>to range from salary grade "G", "H", to an occasional "I". (I always bid
>them at least 1 grade higher, w/out any problem.) This latest batch is
>salary grade "J!!!"  They want 5 years experience Cobol II, CICS, IMS
>DB/DC, DB2, .... Ford Motor Company is not in a panic mode - due to
>forward thinking - 85% Y2K compliant. But my gut instinct tells me that
>they are looking for some heavy dudes (dudettes?) to whip all the
>mediocre programmers in line as the clock runs down.

>The good news...Ford Motor company has loosened the purse-strings and I
>have successfully lobbied my company to cut the margin. Bottom line...
>the market is forcing Cobol programmer wages UP!!!  

>Regards,
>Steve Wray Recruiter "Urgent things are seldom important. Important
>things are seldom urgent"

OK you COBOL-heads in Motor City.  It's put up or stop whining time.
I don't know what kind of bucks Steve is talking about but you should
call/email him and find out.

Here's my free advice.  <which is worth what you're paying>  If Steve
has decent rates/salaries, it makes sense to go with him.  We have
3-5 good years and you need an prime/front/job shop that understands
what's coming down and will lobby the clients for you.  There's no way
to get absolute top dollar all the time but if Ford is cranking up the
bucks now, they will probably match, track, pace the market over the
next 5 years.

The win-win is if Ford is willing to pay 90% of top dollar and adjust
rates every 6-9 months, Steve's company trims margin but makes it up
on volume and quality (they can bill more for real programmers v. 90 day
wonders.) and the programmer gives up 10% for a gig with repeat business
and paid overtime.  AND the programmer sticks with the job, building on
his experience with the application.  If rates spin up, don't panic and
bail, tell Steve so he can work the client.

Everyone wins.  No one's a pig, the job gets done, and we all end up
with a pile of cash.

The problems are the clients who don't understand or believe what's
happening.  I've been lobbying my prime for the last 6 months.  Telling
them to work the client.  Today, I heard that another of my prime's
employees has quit and they are in damage control, "How much should we
counter?  The last one we counter'ed got a counter-counter offer.
Where will this end?"

I've been telling them, get the d*mn rate up, pay bonuses, once the
programmers start talking to other companies, you're in a heap o
trouble.  

I'm currently in rate negotiation with my prime and our client.  If they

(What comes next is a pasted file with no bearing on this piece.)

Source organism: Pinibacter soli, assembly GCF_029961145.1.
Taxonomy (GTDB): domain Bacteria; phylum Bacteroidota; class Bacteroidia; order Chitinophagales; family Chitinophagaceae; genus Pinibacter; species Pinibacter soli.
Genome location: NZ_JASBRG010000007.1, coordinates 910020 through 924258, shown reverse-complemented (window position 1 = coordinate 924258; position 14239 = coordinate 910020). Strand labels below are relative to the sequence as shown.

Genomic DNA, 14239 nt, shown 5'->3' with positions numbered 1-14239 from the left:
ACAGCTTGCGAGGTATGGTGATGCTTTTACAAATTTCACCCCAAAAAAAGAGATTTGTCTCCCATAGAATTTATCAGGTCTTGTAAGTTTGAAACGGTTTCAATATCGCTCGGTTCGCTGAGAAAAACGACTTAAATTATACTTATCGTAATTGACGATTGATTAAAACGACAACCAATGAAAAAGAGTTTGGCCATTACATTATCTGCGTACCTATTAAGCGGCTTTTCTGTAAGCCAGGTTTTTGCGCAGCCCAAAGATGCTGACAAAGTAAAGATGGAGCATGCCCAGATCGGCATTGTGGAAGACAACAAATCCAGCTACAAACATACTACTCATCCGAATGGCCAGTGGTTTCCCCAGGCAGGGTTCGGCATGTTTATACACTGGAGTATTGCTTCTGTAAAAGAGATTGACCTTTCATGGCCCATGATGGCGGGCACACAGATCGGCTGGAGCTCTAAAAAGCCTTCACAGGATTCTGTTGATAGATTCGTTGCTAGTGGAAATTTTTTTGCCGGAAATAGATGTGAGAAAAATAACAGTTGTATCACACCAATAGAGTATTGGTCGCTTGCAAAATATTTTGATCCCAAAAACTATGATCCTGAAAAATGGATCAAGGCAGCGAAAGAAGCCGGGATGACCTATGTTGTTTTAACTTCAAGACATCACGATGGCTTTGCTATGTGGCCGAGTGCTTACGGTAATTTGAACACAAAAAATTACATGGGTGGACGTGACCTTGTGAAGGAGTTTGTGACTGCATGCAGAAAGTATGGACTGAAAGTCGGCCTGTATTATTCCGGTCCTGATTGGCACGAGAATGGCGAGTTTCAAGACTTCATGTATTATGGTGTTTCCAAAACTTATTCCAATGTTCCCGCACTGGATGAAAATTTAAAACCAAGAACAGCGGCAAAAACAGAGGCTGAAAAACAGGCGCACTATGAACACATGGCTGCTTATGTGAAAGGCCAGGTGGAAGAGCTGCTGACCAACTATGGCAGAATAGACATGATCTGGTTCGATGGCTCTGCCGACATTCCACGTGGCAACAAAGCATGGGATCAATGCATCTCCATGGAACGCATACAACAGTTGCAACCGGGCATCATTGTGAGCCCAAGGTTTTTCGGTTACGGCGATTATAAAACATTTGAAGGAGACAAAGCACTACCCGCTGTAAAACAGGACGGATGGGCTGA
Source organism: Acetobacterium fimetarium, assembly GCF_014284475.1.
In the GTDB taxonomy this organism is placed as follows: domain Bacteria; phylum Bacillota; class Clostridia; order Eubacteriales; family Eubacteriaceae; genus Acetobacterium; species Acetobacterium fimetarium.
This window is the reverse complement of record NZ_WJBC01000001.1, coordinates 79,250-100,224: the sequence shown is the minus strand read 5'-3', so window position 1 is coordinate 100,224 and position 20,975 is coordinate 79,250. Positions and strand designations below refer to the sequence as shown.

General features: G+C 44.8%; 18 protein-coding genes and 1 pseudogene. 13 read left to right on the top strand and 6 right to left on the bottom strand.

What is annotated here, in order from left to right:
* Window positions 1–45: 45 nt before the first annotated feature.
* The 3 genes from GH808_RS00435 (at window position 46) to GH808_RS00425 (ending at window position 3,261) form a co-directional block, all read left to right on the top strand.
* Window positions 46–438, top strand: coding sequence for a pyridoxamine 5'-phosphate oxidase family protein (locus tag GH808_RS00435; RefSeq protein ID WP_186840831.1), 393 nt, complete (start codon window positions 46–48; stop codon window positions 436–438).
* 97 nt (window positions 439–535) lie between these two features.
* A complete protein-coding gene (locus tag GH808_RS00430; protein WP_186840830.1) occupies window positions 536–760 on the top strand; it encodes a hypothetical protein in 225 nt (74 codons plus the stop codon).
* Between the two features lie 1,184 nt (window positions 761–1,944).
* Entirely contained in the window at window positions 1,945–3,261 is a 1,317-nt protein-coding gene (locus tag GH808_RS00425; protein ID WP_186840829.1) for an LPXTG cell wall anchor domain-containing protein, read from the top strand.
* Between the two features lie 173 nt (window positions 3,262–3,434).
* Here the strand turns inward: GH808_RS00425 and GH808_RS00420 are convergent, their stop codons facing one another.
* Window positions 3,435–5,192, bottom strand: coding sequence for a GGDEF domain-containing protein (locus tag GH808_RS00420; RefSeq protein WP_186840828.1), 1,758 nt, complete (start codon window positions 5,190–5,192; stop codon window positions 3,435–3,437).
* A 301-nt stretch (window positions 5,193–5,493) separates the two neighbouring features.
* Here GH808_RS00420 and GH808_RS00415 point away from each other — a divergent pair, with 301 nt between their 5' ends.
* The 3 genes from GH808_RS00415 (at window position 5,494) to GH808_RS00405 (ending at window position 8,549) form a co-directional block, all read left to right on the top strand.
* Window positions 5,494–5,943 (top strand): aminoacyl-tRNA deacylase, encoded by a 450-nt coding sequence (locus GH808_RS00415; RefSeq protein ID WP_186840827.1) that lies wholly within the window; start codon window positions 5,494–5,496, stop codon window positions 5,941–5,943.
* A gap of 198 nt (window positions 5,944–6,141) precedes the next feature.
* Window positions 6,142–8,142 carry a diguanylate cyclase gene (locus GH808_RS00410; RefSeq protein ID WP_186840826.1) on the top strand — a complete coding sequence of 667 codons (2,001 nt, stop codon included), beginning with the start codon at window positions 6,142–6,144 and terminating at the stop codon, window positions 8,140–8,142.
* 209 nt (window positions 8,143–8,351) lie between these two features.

were smart, they would offer me more than I'm asking, just in case, just
for insurance, just to put the golden hand{*filter*}on.  Instead I'm hearing
some whining about my $18/hour increase.  We'll see.

Cory Hamasaki       http://www.*-*-*.com/
HHResearch Co.      OS/2 Webstore & Newsletter
REDWOOD      



Sat, 18 Sep 1999 03:00:00 GMT  
 Y2K Weather Report # 8 - A Y2K spring.

Quote:

> I just got a handful of orders from Ford. Typical orders for Cobol used
> to range from salary grade "G", "H", to an occasional "I". (I always bid
> them at least 1 grade higher, w/out any problem.) This latest batch is
> salary grade "J!!!"  They want 5 years experience Cobol II, CICS, IMS
> DB/DC, DB2, .... Ford Motor Company is not in a panic mode - due to
> forward thinking - 85% Y2K compliant. But my gut instinct tells me that
> they are looking for some heavy dudes (dudettes?) to whip all the
> mediocre programmers in line as the clock runs down.

> The good news...Ford Motor company has loosened the purse-strings and I
> have successfully lobbied my company to cut the margin. Bottom line...
> the market is forcing Cobol programmer wages UP!!!

> Regards,
> Steve Wray Recruiter "Urgent things are seldom important. Important
> things are seldom urgent"

So what does a salary grade "J" get someone?
--
Later,

Patrick




Sat, 18 Sep 1999 03:00:00 GMT  
 Y2K Weather Report # 8 - A Y2K spring.

Quote:


>>    Cory Hamasaki's DC Y2K Weather Report # 8
>>           "A Wonderful Mainframe Spring"
>>     (c) 1997 Cory Hamasaki

>> The Cherry blossems are blooming, spring has come to Washington DC and
>> CIOs at local companies are starting to panic, "Where did all the
>> mainframe programmers go?"

>Corey,

>I just got a handful of orders from Ford. Typical orders for Cobol used
>to range from salary grade "G", "H", to an occasional "I". (I always bid
>them at least 1 grade higher, w/out any problem.) This latest batch is
>salary grade "J!!!"  They want 5 years experience Cobol II, CICS, IMS
>DB/DC, DB2, .... Ford Motor Company is not in a panic mode - due to
>forward thinking - 85% Y2K compliant. But my gut instinct tells me that
>they are looking for some heavy dudes (dudettes?) to whip all the
>mediocre programmers in line as the clock runs down.

>The good news...Ford Motor company has loosened the purse-strings and I
>have successfully lobbied my company to cut the margin. Bottom line...
>the market is forcing Cobol programmer wages UP!!!